The Future of Elections: The Hispanic Vote

If the Republican Party fails to move forward with Hispanic voters in the next few years, there is a real chance it could lose the group for decades to come.

Hispanic people are the second largest group in the United States, behind whites. From 2000 to 2010, the Hispanic population grew by 43 percent, while all other groups grew by about 5 percent, according to the U.S. Census.

Without question, this segment of the population is ready to wield tremendous power in coming years -- even more than it did in the last decade.

And that might become a problem for the Democratic Party.

According to CNN, 71 percent of Latinos voting Democratic on Tuesday, playing a significant role in the re-election of President Barack Obama

So how is that a problem for Democrats? It's a problem because 27 percent of Latino voters went Republican even while the Republican Party made few attempts to earn Hispanic votes -- and the attempts they did make were often painful or offensive.

Expect a significant move by the Republicans to earn Hispanic votes in the next four years. If the GOP could have made that 71-27 split into something closer to a 60-40 split, Mitt Romney might be our president-elect today.

If the Republican Party fails to move forward with Hispanic voters in the next few years, there is a real chance it could lose the group for decades to come.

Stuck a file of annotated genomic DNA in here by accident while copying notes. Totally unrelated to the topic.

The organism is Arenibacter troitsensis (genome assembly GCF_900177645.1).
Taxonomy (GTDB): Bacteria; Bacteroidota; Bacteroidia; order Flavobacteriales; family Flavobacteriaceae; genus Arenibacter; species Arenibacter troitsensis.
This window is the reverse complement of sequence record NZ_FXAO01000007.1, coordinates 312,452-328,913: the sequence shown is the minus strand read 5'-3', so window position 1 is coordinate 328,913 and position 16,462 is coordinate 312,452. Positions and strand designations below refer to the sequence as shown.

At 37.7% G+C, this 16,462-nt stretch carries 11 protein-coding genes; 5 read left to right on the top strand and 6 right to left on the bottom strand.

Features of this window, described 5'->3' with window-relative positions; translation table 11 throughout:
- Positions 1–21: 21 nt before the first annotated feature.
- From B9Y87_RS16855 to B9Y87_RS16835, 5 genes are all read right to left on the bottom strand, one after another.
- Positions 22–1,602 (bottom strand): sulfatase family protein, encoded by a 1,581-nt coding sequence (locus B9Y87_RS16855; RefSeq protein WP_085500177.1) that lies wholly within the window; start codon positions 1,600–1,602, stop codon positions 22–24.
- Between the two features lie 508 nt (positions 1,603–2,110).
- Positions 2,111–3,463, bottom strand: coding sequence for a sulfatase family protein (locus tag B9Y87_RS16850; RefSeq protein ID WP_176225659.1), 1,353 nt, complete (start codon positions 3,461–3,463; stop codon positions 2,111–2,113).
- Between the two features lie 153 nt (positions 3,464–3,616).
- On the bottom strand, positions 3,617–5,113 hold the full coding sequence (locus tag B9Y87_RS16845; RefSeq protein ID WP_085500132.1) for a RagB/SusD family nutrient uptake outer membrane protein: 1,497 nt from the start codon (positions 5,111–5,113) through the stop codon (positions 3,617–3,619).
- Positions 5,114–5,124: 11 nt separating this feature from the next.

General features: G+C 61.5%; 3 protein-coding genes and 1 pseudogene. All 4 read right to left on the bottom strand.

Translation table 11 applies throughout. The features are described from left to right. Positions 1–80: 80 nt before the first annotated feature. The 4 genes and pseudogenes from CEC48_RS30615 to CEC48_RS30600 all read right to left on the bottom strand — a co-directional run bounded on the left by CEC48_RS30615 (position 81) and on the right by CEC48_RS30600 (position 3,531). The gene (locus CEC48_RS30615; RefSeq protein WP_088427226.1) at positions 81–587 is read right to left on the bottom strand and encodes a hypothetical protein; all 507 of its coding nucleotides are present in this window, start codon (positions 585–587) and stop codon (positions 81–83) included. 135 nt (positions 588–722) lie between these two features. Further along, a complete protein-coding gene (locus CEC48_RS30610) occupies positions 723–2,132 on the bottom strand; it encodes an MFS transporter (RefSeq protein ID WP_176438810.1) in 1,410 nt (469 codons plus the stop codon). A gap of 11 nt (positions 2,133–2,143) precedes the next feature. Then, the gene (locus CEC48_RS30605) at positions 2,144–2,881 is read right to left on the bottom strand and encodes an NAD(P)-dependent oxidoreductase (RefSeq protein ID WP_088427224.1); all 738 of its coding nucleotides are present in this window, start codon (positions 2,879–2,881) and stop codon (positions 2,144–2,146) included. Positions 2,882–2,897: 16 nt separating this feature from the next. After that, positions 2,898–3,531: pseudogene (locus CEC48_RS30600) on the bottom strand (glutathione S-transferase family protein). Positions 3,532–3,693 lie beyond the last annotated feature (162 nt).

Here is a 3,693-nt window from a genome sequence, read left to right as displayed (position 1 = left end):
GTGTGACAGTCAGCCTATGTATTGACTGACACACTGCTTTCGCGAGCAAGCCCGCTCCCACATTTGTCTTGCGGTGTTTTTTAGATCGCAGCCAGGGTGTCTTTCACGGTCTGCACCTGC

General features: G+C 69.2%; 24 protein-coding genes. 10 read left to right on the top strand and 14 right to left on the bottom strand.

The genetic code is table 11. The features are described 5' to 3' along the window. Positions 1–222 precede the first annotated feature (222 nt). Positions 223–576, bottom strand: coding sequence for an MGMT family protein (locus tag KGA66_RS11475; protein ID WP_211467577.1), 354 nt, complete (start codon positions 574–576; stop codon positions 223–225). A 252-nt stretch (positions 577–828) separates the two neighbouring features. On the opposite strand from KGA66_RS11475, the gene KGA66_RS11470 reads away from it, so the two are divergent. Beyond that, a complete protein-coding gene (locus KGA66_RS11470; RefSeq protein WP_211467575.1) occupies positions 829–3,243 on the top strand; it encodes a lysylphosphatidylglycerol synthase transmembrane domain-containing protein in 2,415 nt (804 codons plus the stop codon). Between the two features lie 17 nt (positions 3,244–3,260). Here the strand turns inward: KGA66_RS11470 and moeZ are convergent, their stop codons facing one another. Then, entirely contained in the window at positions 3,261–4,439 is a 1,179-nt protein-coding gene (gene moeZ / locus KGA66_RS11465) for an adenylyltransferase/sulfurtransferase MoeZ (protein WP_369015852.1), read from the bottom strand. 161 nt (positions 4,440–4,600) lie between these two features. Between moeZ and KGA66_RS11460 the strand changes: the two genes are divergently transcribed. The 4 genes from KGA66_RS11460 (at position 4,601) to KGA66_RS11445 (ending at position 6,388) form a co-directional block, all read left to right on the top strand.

It's going to be very interesting to see whether the pragmatic or the dogmatic wing will win this battle for the future of the Republican Party.

This post is contributed by a community member. The views expressed in this blog are those of the author and do not necessarily reflect those of Patch Media Corporation. Everyone is welcome to submit a post to Patch. If you'd like to post a blog, go here to get started.

Paul J. DiBartolo November 10, 2012 at 11:31 PM
Hopefully the new and upcoming lights of the Republican Party will see it your way. I believe the already do. Something must change because we (the country) cannot long last continuing to move along the current path we are on.
Patrick Littel November 12, 2012 at 01:53 PM
It is a sad commentary on our society that we are counted by "white" and "hispanic", rather than by the goals we set for ourselves. This type casting is an accepted form of racism. Polls neglect that fact that most Cuban Americans are caucasian and hispanic (hispanic refers to a culture which speaks Spanish as its first language). Regardless of our national origins, we all have the same concerns about our economy, government speanding, security for the poor, the diables and ederly and our educational system. The polls also identified the vote according to gender. The more we are seperated by common interest and pigeon holed by politicos and polls, the less united we will be as a country,


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